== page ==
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Buck, Neguse Introduce Bipartisan Legislation to Designate Amache Incarceration Site in Granada as National Historic Site

April 14, 2021
Press Release
Today, Congressman Ken Buck (R-Colo.) and Congressman Joe Neguse (D-Colo.), Chair of the U.S. House Subcommittee on National Parks, Forests and Public Lands, introduced bipartisan legislation to designate Amache, a former Japanese American relocation center in Granada, Colorado as a National Historic Site.
 
The Amache National Historic Act (H.R. 2497) follows up on the Amache Study Act, introduced by Rep. Buck and Sen. Michael Bennet (D-Colo.) and Sen. Cory Gardner (R-Colo.), which was included in the Dingell Conservation Act and signed into law by President Donald Trump in 2019. This bill directed the Department of Interior to conduct a special resource study at Amache to assess the historical significance of Amache and determine the feasibility of Amache becoming a part of the National Park System. 
 
The Granada Relocation Center, known as Amache, was one of the 10 incarceration centers across the U.S. forcing Japanese Americans to relocate into military-style prisons during the first months of World War II. About 10,000 Japanese Americans passed through Amache and 7,000 were imprisoned there.
 
According to the National Park Service, “the cemetery, a reservoir, a water well and tank, the road network, concrete foundations, watch towers, the military police compound, and trees planted by the internees still remain.”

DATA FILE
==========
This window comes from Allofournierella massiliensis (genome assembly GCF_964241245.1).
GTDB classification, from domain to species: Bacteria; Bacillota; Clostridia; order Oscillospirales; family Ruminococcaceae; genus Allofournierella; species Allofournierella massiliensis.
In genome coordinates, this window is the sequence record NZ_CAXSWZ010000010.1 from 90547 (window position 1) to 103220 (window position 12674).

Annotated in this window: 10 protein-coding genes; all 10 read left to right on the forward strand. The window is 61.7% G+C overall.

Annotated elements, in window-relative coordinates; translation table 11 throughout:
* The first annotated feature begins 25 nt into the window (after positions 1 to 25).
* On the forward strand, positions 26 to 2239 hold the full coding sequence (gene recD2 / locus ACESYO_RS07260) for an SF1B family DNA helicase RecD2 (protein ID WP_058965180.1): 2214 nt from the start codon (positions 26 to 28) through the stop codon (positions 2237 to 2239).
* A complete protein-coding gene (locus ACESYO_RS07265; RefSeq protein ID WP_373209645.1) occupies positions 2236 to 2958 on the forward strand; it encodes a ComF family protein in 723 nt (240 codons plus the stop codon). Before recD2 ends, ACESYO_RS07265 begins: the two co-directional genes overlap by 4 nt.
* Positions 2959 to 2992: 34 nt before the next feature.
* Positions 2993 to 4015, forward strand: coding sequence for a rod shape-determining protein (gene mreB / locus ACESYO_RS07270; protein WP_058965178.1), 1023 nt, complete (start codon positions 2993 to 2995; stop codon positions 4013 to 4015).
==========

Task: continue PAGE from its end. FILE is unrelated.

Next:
Reps. Buck and Neguse and several members of the community made the following statements upon introduction of the bill:
 
“I am proud to introduce the Amache National Historic Act with Rep. Neguse because it is so important that we remember the injustices committed against Japanese Americans,” Congressman Ken Buck said. “The nation is better today because of the lessons we have learned from our past. Preserving Amache serves as one of those hard lessons for the people of Eastern Colorado and the rest of our nation.”
 
“The unjustifiable internment of Japanese Americans is no doubt one of the darkest scars in our country’s history. With the Amache site in Colorado, it is also a deeply personal history for Colorado,” Congressman Joe Neguse saidDesignation of the Amache site in southeast Colorado as a National Park, will provide education for future generations on this dark time in our nation’s history, as well as healing and honor to those that lived it. It is our hope that preservation of this site will provide reconciliation for our communities and for the nation.”
 
"I hope that Congress will pass the Amache legislation to build on Congress’s bipartisan leadership to acknowledge that what happened to Japanese Americans was wrong and to help us live as one nation, indivisible, with liberty and justice for all," Mike Honda, former member of Congress and Amache survivor, said.
 
 
"We strongly support the Amache National Historic Site Act. This legislation will preserve and memorialize a site that has the power to shed light upon a mistake we must remember, recall the service and sacrifice of the 442nd Regimental Combat Team and celebrate the Constitutional vision of Colorado Governor Ralph Carr. All these things are worthy of doing and doing so will make us better American Citizens," Calvin Taro Hada, president of the Japanese American Association of Colorado, said.
 
 
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